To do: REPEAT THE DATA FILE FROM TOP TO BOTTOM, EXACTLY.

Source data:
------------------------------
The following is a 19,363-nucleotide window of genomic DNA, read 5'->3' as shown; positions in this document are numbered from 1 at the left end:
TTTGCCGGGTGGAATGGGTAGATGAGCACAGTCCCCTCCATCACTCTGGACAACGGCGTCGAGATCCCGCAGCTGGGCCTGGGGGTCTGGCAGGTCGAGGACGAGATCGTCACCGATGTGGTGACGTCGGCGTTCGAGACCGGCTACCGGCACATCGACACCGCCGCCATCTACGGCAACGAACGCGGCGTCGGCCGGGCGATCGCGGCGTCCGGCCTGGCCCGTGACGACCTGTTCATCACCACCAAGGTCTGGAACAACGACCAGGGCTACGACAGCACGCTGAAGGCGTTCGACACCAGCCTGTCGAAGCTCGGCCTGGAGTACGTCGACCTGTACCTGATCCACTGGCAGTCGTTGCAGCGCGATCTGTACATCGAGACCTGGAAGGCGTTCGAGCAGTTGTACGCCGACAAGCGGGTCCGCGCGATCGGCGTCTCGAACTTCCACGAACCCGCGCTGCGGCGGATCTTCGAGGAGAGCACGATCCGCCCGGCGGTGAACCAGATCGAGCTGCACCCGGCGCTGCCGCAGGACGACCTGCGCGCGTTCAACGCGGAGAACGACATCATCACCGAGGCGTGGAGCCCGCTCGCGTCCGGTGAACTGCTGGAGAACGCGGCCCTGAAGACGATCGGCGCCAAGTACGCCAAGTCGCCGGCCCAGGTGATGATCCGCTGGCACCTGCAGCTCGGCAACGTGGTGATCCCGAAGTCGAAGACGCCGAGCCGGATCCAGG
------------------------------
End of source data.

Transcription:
The following is a 19,363-nucleotide window of genomic DNA, read 5'->3' as shown; positions in this document are numbered from 1 at the left end:
TTTGCCGGGTGGAATGGGTAGATGAGCACAGTCCCCTCCATCACTCTGGACAACGGCGTCGAGATCCCGCAGCTGGGCCTGGGGGTCTGGCAGGTCGAGGACGAGATCGTCACCGATGTGGTGACGTCGGCGTTCGAGACCGGCTACCGGCACATCGACACCGCCGCCATCTACGGCAACGAACGCGGCGTCGGCCGGGCGATCGCGGCGTCCGGCCTGGCCCGTGACGACCTGTTCATCACCACCAAGGTCTGGAACAACGACCAGGGCTACGACAGCACGCTGAAGGCGTTCGACACCAGCCTGTCGAAGCTCGGCCTGGAGTACGTCGACCTGTACCTGATCCACTGGCAGTCGTTGCAGCGCGATCTGTACATCGAGACCTGGAAGGCGTTCGAGCAGTTGTACGCCGACAAGCGGGTCCGCGCGATCGGCGTCTCGAACTTCCACGAACCCGCGCTGCGGCGGATCTTCGAGGAGAGCACGATCCGCCCGGCGGTGAACCAGATCGAGCTGCACCCGGCGCTGCCGCAGGACGACCTGCGCGCGTTCAACGCGGAGAACGACATCATCACCGAGGCGTGGAGCCCGCTCGCGTCCGGTGAACTGCTGGAGAACGCGGCCCTGAAGACGATCGGCGCCAAGTACGCCAAGTCGCCGGCCCAGGTGATGATCCGCTGGCACCTGCAGCTCGGCAACGTGGTGATCCCGAAGTCGAAGACGCCGAGCCGGATCCAGG